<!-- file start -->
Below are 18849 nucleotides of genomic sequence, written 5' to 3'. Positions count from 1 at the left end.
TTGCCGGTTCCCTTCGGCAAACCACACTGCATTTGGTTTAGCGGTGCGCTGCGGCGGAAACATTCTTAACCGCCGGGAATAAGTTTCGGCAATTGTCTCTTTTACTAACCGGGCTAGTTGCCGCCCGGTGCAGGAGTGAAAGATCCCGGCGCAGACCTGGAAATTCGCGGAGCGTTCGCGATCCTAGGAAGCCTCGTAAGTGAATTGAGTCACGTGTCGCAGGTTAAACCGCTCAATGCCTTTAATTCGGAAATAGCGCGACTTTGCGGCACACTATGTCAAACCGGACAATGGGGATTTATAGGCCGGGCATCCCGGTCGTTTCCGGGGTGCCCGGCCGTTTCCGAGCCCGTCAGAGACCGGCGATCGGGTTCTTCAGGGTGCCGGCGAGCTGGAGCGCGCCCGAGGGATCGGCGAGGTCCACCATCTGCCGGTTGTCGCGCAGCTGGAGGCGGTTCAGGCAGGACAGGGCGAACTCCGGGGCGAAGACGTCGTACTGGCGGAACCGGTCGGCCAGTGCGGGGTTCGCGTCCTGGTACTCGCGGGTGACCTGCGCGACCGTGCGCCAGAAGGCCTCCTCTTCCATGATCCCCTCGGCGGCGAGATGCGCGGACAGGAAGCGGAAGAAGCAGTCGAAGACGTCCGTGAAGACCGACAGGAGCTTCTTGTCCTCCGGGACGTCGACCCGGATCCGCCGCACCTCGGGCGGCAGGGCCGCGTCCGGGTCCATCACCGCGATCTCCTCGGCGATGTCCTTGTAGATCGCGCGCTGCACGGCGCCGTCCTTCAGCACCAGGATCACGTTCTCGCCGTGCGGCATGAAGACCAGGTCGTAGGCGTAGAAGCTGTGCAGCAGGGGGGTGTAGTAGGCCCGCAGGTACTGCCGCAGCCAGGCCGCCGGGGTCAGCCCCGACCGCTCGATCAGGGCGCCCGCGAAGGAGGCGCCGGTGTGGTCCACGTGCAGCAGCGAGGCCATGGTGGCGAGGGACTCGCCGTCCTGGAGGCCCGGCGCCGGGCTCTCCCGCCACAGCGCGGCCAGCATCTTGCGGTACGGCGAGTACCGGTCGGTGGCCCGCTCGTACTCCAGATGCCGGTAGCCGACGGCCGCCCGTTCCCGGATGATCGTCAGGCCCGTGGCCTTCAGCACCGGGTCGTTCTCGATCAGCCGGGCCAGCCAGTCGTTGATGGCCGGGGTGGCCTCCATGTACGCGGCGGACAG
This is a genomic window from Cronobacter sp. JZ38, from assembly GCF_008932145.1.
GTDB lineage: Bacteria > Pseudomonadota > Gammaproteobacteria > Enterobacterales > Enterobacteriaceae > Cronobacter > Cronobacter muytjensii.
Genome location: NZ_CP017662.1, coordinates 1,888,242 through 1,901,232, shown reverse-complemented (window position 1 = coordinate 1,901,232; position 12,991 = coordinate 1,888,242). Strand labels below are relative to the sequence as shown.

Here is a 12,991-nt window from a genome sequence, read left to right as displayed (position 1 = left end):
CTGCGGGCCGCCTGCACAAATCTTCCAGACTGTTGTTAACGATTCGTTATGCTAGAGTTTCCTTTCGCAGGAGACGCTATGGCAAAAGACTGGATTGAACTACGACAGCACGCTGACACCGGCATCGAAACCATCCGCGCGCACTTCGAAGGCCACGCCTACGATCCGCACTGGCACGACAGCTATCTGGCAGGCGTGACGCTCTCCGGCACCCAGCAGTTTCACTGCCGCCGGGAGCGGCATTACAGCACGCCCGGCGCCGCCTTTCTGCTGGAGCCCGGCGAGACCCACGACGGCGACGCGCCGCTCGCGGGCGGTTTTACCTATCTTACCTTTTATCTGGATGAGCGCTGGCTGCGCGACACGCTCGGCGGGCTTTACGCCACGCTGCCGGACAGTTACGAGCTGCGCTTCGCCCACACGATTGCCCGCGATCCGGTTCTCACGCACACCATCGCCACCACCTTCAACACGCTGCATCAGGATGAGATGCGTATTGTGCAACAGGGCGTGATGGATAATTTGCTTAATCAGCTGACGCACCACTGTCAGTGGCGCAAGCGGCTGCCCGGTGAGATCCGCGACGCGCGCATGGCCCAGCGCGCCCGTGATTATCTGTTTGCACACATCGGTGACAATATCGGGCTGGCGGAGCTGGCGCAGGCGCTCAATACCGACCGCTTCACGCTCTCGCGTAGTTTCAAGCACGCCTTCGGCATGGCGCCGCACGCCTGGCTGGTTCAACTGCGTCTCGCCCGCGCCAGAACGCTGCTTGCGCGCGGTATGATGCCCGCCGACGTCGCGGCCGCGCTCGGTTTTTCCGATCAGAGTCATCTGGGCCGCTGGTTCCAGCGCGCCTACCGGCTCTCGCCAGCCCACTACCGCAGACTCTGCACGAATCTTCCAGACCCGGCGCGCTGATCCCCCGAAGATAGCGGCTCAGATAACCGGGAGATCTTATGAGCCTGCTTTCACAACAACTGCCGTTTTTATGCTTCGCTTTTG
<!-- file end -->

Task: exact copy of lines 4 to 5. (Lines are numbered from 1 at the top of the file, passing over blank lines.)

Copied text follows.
GTDB lineage: Bacteria > Pseudomonadota > Gammaproteobacteria > Enterobacterales > Enterobacteriaceae > Cronobacter > Cronobacter muytjensii.
Genome location: NZ_CP017662.1, coordinates 1,888,242 through 1,901,232, shown reverse-complemented (window position 1 = coordinate 1,901,232; position 12,991 = coordinate 1,888,242). Strand labels below are relative to the sequence as shown.